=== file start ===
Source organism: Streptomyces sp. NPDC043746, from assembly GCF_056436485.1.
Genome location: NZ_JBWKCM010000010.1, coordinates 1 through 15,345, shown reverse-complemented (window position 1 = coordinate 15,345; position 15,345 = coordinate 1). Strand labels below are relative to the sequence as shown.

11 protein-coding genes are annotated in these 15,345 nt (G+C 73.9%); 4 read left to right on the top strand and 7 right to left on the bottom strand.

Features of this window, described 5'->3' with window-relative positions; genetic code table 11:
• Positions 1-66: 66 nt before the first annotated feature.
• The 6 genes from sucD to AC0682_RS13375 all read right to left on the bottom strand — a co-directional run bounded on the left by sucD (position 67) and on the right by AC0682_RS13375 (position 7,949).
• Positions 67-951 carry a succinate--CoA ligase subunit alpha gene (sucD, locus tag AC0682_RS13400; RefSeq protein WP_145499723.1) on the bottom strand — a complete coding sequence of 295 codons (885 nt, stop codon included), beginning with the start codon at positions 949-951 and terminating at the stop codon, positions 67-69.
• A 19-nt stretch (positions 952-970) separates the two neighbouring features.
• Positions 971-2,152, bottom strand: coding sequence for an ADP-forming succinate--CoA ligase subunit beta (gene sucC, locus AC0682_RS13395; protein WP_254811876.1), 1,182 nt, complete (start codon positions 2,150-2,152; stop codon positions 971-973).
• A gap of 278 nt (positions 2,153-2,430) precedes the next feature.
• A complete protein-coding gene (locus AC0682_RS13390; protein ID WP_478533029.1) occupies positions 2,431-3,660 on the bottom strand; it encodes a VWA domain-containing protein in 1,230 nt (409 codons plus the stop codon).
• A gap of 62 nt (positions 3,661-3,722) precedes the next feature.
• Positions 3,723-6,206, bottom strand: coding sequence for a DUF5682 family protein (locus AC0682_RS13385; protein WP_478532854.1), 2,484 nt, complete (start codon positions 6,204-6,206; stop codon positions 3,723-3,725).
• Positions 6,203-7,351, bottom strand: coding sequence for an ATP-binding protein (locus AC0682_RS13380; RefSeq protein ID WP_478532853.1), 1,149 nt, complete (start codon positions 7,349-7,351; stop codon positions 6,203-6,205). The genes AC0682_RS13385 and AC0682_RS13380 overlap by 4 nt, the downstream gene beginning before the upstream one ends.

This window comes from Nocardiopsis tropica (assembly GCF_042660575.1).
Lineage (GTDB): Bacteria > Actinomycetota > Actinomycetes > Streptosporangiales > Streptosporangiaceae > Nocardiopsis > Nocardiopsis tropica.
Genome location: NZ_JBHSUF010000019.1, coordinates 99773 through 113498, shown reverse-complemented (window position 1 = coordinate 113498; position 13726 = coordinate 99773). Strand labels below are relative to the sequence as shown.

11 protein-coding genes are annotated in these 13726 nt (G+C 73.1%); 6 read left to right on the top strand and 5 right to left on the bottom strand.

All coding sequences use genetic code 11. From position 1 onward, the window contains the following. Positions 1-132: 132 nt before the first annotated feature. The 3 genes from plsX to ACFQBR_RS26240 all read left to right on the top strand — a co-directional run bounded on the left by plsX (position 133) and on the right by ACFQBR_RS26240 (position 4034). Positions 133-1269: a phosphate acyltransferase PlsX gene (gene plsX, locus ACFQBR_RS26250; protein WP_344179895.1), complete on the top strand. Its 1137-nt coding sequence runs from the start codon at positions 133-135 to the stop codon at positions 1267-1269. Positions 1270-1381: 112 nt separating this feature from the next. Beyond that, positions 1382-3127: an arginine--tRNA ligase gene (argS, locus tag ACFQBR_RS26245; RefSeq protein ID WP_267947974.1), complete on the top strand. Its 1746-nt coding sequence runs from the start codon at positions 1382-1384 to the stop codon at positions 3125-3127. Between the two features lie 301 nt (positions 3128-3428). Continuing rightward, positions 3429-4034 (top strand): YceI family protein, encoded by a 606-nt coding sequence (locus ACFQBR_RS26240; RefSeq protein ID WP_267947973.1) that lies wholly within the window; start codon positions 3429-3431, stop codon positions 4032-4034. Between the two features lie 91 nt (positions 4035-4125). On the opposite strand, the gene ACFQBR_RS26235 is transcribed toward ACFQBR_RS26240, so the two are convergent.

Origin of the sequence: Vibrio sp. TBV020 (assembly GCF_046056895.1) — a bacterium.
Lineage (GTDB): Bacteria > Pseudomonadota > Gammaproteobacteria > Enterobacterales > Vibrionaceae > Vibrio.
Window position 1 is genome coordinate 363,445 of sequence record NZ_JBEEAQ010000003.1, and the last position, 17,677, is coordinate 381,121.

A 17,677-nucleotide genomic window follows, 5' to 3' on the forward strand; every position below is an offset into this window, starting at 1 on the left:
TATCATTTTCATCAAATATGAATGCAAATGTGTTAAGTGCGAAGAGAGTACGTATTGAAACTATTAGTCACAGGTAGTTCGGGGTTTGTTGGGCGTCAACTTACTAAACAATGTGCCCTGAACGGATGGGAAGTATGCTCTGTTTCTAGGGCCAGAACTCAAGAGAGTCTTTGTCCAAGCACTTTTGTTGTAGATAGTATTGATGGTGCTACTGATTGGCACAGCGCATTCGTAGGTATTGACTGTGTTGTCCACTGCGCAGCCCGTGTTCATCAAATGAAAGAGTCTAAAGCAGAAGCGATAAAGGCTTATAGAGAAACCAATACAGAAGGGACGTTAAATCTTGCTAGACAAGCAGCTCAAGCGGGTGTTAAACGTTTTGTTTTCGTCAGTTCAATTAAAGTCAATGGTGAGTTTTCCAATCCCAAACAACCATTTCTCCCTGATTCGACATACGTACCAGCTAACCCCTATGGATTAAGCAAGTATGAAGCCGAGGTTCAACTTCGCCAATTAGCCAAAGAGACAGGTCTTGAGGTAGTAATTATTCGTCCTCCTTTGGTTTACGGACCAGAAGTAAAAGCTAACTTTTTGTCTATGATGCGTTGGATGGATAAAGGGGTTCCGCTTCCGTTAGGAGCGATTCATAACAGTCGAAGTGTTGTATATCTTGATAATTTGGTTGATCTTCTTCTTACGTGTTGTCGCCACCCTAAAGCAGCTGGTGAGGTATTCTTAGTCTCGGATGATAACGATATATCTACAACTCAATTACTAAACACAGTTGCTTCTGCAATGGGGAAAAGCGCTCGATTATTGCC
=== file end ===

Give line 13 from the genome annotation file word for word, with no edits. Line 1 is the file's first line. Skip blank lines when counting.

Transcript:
• Positions 3,723-6,206, bottom strand: coding sequence for a DUF5682 family protein (locus AC0682_RS13385; protein WP_478532854.1), 2,484 nt, complete (start codon positions 6,204-6,206; stop codon positions 3,723-3,725).